Bauerly Vacancy May Not be Harbinger of Things to Come

Cynthia Bauerly, one of the three Democrats on the Federal Election Commission, has decided to vacate her seat, and there’s some debate as to what this means for a Commission designed to be bi-partisan and, therefore, deadlock frequently. The Independent Voter Network wonders thus:

Aside from a Supreme Court nomination, FEC appointments can be some of the most important choices President Obama makes before leaving office in 2016. The 2014 mid-term elections are closer than many realize and money has already started pouring into key congressional campaigns. The last four years of inaction from the FEC has allowed for foreign spending in campaigns through domestic subsidiaries, untraceable dark money to emerge through ‘social welfare’ non-profits and numerous investigations left unopened, leaving apparently-illegal campaign donations unchecked. 

Leaving aside the very questionable assertions regarding “dark money” (a term we find tedious here at CCP) and unchecked campaign donations, it is interesting to guess if Obama might appoint someone or leave the seat vacant. While there is much hemming and hawing from some of the reform-minded, CCP Founder Brad Smith attempted to put the fears to rest in a piece win US News & World Report:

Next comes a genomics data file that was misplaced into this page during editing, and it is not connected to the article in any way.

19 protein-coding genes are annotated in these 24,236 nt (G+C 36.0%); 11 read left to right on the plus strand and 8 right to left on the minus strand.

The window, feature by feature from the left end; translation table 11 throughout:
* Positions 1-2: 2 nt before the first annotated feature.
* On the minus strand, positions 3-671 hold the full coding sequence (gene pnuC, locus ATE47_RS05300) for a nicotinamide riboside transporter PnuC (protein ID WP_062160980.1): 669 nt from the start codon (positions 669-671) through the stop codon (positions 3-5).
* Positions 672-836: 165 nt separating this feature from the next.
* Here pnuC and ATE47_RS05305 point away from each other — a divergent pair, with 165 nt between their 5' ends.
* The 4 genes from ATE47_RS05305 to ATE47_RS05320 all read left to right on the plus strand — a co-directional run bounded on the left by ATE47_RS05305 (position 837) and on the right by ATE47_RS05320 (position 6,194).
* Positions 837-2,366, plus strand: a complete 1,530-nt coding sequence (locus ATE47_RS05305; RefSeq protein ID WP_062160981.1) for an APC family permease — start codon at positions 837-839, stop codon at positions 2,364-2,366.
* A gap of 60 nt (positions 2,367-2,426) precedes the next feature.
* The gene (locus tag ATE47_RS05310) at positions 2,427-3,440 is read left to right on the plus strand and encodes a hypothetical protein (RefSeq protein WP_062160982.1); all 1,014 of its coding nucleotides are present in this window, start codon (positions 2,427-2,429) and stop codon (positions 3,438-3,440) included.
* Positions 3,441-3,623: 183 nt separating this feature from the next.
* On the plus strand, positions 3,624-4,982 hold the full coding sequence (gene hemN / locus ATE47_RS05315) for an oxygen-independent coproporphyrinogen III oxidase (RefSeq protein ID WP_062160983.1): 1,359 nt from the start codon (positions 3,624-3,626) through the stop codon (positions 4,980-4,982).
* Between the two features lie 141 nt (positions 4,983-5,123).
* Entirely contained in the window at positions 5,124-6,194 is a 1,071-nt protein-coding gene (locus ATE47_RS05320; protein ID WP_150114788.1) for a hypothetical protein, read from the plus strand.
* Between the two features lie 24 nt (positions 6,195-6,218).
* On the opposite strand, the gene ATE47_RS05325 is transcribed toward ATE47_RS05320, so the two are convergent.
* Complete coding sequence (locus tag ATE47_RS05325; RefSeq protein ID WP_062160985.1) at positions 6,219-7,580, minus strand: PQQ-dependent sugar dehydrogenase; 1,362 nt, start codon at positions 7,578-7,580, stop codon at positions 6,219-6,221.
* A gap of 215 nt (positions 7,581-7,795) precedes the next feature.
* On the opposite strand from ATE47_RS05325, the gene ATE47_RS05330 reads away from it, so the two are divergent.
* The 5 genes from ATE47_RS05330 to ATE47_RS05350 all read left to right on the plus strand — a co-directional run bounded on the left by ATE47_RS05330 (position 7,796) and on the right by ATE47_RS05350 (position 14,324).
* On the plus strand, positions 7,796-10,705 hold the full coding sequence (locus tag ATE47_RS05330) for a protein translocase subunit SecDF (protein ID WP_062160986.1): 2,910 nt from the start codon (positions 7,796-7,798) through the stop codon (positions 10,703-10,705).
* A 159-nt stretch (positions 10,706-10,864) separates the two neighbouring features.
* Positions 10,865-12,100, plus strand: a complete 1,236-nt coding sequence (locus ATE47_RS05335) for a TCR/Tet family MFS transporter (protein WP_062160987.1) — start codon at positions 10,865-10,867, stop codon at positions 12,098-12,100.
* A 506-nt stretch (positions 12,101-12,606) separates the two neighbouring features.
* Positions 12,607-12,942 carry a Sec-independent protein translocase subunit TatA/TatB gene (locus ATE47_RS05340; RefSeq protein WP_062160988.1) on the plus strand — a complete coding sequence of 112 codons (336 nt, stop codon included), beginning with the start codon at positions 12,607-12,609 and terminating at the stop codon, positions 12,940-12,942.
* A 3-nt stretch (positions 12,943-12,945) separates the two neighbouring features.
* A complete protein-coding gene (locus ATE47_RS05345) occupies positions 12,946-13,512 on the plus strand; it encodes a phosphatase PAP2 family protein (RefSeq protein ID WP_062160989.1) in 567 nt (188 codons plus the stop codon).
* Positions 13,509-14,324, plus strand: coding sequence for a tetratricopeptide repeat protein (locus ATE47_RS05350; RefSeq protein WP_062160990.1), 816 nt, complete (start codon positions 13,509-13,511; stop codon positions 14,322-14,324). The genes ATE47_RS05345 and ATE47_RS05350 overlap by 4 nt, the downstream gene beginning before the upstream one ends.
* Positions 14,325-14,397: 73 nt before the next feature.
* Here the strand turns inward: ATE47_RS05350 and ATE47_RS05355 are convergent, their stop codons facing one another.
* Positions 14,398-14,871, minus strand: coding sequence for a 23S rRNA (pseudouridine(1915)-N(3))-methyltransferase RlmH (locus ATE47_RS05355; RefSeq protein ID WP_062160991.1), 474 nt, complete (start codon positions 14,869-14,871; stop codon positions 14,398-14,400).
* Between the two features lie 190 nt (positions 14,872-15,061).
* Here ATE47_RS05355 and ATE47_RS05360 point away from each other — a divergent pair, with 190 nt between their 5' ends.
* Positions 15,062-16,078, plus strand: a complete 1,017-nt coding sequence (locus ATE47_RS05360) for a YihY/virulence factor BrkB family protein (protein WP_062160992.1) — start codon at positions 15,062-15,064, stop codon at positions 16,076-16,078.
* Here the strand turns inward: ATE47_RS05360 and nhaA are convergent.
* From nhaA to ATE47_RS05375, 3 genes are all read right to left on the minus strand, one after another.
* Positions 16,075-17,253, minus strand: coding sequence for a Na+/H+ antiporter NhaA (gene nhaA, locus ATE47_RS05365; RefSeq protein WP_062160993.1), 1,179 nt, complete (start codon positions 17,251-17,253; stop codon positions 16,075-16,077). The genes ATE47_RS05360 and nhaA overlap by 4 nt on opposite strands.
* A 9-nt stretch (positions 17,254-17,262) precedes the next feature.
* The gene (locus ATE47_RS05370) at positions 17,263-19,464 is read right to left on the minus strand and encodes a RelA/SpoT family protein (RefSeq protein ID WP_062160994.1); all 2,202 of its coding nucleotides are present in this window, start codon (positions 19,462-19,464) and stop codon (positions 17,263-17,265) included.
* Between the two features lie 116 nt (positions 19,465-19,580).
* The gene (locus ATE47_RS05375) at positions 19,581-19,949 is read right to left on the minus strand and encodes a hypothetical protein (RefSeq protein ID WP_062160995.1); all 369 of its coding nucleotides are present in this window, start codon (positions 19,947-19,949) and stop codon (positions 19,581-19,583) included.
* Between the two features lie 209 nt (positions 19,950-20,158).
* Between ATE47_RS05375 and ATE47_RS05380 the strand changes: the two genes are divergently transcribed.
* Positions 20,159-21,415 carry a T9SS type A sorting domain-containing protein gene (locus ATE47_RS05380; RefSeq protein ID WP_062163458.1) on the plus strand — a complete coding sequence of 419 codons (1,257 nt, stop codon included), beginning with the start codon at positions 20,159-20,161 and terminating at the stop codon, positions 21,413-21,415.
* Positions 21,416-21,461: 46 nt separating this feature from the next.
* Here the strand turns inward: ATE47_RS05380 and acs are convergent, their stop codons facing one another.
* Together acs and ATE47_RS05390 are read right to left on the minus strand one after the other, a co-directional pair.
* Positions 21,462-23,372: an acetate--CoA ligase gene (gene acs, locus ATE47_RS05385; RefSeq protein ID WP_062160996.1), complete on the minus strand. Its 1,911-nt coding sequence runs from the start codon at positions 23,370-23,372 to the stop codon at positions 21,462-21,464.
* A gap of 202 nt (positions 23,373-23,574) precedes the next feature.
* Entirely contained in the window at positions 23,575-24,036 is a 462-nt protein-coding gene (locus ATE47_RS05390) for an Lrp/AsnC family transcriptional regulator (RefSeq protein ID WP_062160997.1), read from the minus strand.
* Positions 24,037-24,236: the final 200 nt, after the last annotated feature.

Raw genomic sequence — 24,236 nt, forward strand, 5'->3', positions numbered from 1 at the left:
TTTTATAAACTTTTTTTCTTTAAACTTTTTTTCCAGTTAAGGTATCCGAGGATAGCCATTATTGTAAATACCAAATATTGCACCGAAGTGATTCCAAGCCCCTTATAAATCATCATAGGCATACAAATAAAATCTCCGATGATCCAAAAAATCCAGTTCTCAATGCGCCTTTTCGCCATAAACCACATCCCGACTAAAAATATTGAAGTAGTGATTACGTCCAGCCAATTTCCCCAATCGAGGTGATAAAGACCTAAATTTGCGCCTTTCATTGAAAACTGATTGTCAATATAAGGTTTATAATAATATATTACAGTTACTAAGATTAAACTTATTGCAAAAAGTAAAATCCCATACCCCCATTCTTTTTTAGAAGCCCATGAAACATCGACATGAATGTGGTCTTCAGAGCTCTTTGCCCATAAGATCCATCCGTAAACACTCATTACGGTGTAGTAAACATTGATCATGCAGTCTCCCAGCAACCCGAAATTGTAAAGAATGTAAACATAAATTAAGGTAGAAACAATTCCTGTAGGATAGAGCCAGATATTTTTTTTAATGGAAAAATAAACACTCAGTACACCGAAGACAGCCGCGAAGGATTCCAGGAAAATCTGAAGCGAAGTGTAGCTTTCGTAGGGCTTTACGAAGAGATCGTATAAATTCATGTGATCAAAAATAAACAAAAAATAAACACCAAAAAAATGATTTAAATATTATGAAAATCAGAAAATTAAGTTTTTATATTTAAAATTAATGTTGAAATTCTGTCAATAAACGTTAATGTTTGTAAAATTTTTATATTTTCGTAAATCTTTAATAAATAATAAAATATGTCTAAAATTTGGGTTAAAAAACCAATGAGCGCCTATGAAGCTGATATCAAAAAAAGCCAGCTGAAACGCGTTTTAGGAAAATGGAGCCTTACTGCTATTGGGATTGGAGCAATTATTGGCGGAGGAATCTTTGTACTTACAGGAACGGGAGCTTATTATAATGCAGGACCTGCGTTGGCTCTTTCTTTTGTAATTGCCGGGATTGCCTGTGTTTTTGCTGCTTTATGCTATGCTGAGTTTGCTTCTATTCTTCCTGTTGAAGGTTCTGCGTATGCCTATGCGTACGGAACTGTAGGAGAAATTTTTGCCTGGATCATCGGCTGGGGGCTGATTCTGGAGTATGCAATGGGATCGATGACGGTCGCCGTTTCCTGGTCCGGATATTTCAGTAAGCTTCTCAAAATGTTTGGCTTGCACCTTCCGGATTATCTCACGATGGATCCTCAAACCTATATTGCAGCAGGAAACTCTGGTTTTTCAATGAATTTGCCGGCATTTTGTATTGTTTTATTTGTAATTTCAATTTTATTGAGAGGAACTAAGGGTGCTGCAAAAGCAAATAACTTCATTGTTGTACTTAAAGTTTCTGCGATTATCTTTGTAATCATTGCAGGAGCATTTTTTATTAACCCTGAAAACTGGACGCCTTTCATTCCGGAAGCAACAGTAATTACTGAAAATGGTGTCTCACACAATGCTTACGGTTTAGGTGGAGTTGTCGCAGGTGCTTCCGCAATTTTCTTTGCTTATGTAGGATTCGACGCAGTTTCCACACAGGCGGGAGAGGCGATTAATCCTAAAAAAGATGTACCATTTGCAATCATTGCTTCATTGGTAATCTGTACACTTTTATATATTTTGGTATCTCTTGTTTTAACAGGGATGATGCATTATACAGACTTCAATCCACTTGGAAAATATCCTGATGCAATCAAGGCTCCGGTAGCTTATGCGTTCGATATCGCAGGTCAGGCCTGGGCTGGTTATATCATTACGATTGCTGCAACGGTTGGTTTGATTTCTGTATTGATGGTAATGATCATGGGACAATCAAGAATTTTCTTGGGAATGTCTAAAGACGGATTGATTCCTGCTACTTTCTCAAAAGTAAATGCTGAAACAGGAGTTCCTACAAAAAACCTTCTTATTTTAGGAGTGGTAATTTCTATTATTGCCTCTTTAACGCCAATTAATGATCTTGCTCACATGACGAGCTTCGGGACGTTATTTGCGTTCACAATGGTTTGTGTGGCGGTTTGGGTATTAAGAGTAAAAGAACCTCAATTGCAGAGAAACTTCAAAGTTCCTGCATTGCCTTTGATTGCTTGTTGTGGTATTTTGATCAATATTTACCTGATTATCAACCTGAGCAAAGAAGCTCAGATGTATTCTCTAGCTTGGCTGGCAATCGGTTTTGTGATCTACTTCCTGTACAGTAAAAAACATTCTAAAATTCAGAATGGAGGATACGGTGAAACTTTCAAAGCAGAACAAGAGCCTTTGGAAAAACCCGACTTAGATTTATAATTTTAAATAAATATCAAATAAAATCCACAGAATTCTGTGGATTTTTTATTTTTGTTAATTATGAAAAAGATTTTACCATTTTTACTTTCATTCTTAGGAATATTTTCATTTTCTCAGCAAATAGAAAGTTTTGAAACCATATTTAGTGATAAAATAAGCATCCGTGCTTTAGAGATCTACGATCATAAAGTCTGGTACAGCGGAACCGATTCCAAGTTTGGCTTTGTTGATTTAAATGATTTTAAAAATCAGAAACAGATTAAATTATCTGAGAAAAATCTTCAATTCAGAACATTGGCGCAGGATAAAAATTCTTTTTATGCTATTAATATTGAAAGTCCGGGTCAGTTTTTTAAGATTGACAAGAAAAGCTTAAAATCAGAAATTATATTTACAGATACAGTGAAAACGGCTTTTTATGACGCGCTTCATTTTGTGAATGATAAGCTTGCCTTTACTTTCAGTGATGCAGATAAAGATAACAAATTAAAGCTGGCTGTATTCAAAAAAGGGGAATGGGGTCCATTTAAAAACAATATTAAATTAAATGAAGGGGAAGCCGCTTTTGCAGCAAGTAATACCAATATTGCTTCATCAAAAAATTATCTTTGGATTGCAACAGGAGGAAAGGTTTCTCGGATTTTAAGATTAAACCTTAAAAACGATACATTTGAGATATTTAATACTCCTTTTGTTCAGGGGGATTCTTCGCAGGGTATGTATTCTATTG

I think the White House will probably at least try to fill out that seat, it’s conceivable that they could do a big grab deal where they would replace all six commissioners at one time,” says Brad Smith, a former FEC commissioner and the chairman of the Center for Competitive Politics.

Until that happens, Smith says the commission will operate normally despite its open seat, because any action requires four commissioner votes.

“The biggest thing it does is make it a little harder to get four votes,” Smith says. “But Bauerly was rarely the fourth vote — it was rarely her and the three Republicans.”

Though Smith says the commission is “a bit more polarized than they have been in the past,” he says new nominations won’t change much, and that the commission doesn’t need fixing. 

So relax everyone. Things may not change much in terms of how the FEC operates. Might be better to start looking at another organization delving into these issues for a sign of things to come…

The Center for Competitive Politics is now the Institute for Free Speech.